Surety Bond Education

Work-In-Progress Report

What is a Work-In-Progress Report and Why Is It So Important for a Construction Contractor?

If you are a construction contractor engaging in projects with duration over 12-months, I would highly recommend discussing the merits of using the percentage-of-completion method of accounting with your CPA. Percentage of completion is considered the most accurate method for matching the revenue created through billings and the costs created by work performed. The foundation of this method of accounting is the comparison of total job cost versus cost to date as the project progresses. And we see this information presented on a work-in-progress report.

Evaluating your cost incurred against your total cost estimate on a regular basis through the life of a project can be a powerful management tool. These reports allow owners, estimators, and project managers to periodically assess progress and profitability and attempt to stay out in front of problems.

Why Does My Surety Want My Work In Progress Report?

Even if you don’t view work-in-progress reports as important, I can promise you that your bonding and banking companies do! A bond underwriter is taught to track profits by project for any deterioration or fade. It is likely that your banking and bonding will require interim financial reports including work-in-progress schedules. They will want to track your progress.  And remain confident the management of the construction company is periodically appraising project performance and updating cost estimates.

Key Elements

Below I will lay out the key elements that form the work-in-progress reports. And, ultimately, your percentage of completion financial reports:

  1. Total Contract Price. Pretty straight-forward, your total contract value will include all direct cost, profit and overhead on a project.
  2. Estimated Total Cost. This will include every dollar of direct labor and material expense it will take to complete the project. By adding your total estimated cost and estimated profit together we have our total contract price.
  3. Cost to Date. Running total of costs incurred to date on your project.
  4. Billed to Date. Running total of the amount billed to date on your project.

Using these four project values, we can compute the various measures of a project in progress. The measures listed below will provide insight into the accuracy of our estimates and management of project cash flow.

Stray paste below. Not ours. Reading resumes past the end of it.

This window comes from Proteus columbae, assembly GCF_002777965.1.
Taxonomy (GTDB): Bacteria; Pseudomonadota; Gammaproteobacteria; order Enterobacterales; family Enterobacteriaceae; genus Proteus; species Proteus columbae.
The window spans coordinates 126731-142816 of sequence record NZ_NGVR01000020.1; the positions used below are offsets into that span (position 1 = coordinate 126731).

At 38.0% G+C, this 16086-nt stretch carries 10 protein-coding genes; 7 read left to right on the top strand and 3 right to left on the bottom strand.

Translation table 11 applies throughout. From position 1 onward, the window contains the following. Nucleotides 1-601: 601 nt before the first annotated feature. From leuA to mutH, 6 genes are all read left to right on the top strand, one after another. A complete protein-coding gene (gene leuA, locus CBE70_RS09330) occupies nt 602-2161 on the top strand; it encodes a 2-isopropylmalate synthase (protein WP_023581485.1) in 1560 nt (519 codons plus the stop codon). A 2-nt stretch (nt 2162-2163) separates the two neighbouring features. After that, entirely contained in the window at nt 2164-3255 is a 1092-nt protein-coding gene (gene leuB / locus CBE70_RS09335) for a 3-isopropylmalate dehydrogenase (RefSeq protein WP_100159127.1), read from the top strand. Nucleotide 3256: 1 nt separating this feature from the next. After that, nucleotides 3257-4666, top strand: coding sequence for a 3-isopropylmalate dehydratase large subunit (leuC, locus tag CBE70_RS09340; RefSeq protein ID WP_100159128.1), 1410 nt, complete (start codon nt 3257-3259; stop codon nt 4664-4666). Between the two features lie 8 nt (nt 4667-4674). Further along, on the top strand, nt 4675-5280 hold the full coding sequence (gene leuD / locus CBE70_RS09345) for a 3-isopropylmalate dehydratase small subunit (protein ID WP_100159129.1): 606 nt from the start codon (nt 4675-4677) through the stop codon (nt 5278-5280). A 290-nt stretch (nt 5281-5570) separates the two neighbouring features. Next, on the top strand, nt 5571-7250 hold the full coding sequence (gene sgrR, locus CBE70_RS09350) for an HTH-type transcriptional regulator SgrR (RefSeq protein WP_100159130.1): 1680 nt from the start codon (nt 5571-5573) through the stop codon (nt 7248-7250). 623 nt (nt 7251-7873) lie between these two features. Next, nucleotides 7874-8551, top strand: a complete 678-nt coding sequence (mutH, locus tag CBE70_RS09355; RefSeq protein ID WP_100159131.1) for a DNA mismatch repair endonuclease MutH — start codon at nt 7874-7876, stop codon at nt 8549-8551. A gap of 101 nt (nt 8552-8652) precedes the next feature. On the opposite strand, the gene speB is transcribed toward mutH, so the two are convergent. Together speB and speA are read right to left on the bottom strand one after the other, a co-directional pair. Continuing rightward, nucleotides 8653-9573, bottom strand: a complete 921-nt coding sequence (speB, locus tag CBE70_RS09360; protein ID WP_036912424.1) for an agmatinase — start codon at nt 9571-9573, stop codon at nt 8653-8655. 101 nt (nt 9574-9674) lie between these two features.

How Do I Compute My Work In Progress?

Percent Complete. Calculated by dividing Total Cost by Cost to Date. A good gauge of overall progress.

Profit Earned to Date. Calculated by applying your percent complete against total profit. So, if you have incurred 50% of total estimated cost, you have thereby ‘earned’ 50% of your total estimated profit.

Revenues Earned to Date. Your Cost incurred to Date + Profit earned to Date = revenue earned to date. This is important as we consider what you have earned against what you’ve actually billed.

Billings-In-Excess of Earned Revenues. Also known as “over-billings”, occur when Billings to Date exceed Earned Revenues to Date. Over-billings also show up on your balance sheet as a liability entry as it is technically not earned. Many bond companies view projects in a modest over-billed state to be healthy as the contractor has the potential to extract additional unearned cash flow from an owner or G.C.

Earned Revenue in Excess of Billings. Similarly, also known as “under-billings”, occur when Earned Revenues to Date exceed Billings to Date. As with Over-billings, the Under-billings also appear as a balance sheet entry, on the asset side as you’ve incurred cost for which you haven’t billed. While under-billing may technically improve your working capital calculation as an asset for accounting purposes, your bond company may view systemic under-billings as evidence of poor billing practices and cash-flow management. Under-billings create an opportunity for an owner or G.C. to benefit from you “financing” the work you’ve performed!

Boring But Value Added!

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Admittedly, this is boring stuff when you’re a construction contractor used to building and action! But there is real value in reviewing project costs monthly and producing a work-in-progress report as part of your quarterly financial package.

Schmalz & Associates is an agency exclusively supporting contractors bonding needs. Eric Schmalz was an underwriter and manager for over 15 years working for Top 10 surety companies and now helps his contractor clients establish and maximize their bonding.  Please call 512-640-6444, email or visit the website at

We’d love to help!

You may also find this article printed in the Austin Construction News January 2021 magazine.

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